How Prevalent is Bullying?
· Bullying is the most common form of violence. Some 3.7 million youth engage in it, and more than 3.2 million are victims of bullying annually.
· An estimated 160,000 children miss school every day out of fear of attack or intimidation by other students.
· Direct, physical bullying increases in elementary school, peaks in middle school, and declines in high school. Verbal abuse, on the other hand, remains constant.
· In surveys of 3rd - 8th graders in 14 Massachusetts schools, nearly half who had been frequently bullied, reported that the bullying had lasted six months or longer (Mullin-Rindler, 2003).
· Peers are present in 85 - 88% of bullying incidents, yet only 10% intervene when it happens in the classroom (Atlas & Pepler, 1998) and 19% on the playground Craig & Pepler, 1997, 2000).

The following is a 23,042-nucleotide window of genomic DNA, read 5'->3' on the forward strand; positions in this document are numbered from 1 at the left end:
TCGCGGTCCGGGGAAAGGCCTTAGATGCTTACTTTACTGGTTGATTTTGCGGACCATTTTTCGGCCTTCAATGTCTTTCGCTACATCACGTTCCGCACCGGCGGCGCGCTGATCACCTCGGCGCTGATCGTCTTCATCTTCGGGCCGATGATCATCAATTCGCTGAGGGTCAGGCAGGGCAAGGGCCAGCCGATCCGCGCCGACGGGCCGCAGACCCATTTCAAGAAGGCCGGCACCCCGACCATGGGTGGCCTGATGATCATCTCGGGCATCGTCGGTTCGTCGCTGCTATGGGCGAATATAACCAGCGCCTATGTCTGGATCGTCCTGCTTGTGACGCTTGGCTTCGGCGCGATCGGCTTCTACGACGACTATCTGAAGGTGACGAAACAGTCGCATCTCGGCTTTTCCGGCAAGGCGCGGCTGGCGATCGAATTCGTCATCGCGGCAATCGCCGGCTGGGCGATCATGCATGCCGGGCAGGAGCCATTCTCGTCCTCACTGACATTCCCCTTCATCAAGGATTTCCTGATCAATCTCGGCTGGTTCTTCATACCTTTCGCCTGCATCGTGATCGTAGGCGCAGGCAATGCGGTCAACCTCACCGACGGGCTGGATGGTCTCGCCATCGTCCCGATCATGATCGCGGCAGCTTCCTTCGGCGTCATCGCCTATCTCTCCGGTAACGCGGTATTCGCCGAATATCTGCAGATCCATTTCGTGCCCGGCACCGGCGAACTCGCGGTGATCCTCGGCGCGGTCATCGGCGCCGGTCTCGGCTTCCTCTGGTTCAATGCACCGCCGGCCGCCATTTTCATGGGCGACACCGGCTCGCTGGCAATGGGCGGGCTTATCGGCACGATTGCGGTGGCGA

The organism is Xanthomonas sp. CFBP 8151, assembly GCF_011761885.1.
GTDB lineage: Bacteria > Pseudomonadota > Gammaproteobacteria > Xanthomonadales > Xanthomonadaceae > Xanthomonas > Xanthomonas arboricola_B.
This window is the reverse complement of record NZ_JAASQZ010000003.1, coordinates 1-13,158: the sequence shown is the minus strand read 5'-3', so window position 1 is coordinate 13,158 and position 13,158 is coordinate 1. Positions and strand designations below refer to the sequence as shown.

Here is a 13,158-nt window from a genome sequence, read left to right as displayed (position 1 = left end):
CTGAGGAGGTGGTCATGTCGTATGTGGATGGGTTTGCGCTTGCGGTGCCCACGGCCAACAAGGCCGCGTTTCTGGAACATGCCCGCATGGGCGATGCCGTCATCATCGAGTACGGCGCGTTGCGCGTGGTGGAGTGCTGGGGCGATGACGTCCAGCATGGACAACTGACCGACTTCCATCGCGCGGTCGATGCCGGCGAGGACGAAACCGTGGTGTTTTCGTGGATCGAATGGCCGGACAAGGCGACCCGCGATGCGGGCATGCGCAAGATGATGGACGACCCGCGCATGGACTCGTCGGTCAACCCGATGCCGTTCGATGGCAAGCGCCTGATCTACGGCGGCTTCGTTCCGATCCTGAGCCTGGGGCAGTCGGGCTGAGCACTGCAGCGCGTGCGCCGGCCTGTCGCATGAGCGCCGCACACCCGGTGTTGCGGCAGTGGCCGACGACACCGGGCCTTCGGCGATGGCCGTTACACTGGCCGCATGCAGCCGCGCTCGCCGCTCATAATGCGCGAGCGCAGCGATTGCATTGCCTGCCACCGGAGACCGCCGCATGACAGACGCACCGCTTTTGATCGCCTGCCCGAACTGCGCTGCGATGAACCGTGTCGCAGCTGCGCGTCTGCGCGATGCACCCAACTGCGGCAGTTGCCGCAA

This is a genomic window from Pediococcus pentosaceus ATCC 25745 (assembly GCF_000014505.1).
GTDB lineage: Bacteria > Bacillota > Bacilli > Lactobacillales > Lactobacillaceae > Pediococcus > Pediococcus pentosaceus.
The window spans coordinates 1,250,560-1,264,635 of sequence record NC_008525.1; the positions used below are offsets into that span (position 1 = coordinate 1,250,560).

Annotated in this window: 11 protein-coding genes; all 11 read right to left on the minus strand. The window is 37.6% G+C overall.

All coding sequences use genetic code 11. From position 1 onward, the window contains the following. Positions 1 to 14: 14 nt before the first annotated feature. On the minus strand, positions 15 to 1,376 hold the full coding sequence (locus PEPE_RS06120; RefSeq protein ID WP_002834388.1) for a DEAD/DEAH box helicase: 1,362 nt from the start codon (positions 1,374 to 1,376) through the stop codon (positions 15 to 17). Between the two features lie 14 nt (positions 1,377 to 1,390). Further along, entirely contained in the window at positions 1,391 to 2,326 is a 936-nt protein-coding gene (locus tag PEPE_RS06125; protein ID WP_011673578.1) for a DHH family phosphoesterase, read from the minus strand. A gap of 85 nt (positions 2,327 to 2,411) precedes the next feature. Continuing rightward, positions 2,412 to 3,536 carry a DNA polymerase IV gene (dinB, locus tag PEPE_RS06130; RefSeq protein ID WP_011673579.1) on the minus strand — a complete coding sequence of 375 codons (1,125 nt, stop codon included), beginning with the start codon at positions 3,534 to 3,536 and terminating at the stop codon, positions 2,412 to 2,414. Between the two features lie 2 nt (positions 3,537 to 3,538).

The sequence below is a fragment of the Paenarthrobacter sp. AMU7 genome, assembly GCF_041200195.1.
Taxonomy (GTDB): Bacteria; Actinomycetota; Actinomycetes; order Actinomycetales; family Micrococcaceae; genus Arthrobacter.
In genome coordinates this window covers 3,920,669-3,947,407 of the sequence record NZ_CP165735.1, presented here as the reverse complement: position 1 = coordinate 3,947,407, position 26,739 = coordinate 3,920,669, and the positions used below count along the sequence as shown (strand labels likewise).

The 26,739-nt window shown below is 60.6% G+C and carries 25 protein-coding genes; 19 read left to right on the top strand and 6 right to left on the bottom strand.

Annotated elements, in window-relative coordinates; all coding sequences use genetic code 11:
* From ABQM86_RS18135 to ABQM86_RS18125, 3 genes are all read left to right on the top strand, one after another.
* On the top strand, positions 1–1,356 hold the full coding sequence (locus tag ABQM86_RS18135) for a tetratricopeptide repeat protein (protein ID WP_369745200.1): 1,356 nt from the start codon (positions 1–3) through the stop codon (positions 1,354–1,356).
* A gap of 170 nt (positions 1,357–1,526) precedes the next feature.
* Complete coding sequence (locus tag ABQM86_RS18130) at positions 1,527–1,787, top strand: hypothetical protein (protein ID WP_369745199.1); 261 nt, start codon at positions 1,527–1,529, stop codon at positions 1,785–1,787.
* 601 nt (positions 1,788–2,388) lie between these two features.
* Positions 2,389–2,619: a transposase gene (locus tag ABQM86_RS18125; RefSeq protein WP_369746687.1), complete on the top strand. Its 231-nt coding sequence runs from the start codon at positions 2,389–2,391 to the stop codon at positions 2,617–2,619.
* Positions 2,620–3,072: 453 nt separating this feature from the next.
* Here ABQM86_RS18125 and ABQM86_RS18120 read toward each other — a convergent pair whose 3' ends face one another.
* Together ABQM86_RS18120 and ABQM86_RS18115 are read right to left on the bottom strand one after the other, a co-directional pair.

· 72% of teens report "at least one incident" of bullying online (name calling, insults via IM or social networking sites).
· 90% did NOT report the incident to an adult.
· 50% believed they "just need to learn to deal with it" (UCLA 2008 study).
What is the Impact of Bullying?
For children who are bullied:
Children who are bullied are more likely than their peers to be depressed, lonely, and anxious; have low self-esteem; feel unwell; have more migraine headaches; and think about suicide.
For children who bully:
Children who bully others are more likely to be convicted of a crime as adults. Research also shows that bullying can be a sign of other serious anti-social behaviors, such as smoking, drinking alcohol and dropping out of school among others.
For children who witness bullying:
Children who witness or participate (bystanders) in repeated bullying may also suffer behavioral consequences including feelings of anger and helplessness for not knowing what to do, guilt for not taking action, and fear of certain areas of schools.